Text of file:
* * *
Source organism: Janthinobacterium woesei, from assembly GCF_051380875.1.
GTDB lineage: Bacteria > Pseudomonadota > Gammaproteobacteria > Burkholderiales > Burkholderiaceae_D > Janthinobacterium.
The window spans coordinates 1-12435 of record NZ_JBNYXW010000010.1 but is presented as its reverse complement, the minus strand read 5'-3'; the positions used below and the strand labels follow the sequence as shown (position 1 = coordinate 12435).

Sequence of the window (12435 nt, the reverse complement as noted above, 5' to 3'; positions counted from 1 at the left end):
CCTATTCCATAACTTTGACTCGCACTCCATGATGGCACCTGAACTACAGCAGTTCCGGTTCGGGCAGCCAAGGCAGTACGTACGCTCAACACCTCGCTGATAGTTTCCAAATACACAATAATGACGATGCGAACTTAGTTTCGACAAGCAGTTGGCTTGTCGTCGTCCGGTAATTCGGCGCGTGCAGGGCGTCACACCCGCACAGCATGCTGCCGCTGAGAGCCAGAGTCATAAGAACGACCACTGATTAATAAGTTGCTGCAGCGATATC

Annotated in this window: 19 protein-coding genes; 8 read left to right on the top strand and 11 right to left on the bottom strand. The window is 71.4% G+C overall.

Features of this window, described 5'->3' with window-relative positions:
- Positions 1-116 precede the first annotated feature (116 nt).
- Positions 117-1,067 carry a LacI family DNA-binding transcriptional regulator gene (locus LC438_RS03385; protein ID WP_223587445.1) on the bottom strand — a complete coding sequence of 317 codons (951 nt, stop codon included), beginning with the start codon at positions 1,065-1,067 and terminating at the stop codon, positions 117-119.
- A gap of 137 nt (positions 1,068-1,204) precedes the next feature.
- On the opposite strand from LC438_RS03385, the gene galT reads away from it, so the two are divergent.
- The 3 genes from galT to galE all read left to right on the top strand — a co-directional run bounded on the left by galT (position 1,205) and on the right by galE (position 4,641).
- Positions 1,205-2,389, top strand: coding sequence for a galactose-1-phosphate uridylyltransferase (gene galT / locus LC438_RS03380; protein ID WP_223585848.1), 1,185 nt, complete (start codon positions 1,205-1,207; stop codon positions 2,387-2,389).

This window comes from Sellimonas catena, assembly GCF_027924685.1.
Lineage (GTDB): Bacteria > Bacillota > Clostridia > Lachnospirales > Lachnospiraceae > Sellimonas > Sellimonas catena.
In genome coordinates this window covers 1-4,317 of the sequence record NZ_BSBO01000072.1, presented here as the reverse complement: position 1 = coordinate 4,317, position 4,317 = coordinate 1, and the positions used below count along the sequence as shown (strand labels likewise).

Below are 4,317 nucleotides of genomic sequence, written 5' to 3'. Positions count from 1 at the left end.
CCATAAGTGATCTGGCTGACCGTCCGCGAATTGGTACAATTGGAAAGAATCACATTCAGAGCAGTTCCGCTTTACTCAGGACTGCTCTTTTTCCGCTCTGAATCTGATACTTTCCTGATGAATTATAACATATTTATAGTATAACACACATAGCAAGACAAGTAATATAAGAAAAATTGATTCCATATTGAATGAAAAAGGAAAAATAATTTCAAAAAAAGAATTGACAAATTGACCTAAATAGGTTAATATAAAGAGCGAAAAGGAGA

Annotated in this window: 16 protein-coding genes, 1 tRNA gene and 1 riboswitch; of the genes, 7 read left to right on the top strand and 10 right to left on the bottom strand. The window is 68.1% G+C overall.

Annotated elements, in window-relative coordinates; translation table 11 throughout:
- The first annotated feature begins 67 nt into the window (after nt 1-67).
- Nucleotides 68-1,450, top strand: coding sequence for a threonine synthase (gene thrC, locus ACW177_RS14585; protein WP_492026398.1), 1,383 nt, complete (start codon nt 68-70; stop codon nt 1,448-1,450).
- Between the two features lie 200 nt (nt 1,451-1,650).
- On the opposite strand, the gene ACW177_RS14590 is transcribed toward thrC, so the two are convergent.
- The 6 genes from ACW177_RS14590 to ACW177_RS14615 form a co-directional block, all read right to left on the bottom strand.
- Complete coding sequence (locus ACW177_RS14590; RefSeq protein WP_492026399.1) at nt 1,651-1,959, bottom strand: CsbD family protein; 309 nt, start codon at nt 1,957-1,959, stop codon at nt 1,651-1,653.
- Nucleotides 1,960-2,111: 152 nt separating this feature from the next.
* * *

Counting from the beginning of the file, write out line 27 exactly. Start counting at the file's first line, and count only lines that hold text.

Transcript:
- Nucleotides 1,960-2,111: 152 nt separating this feature from the next.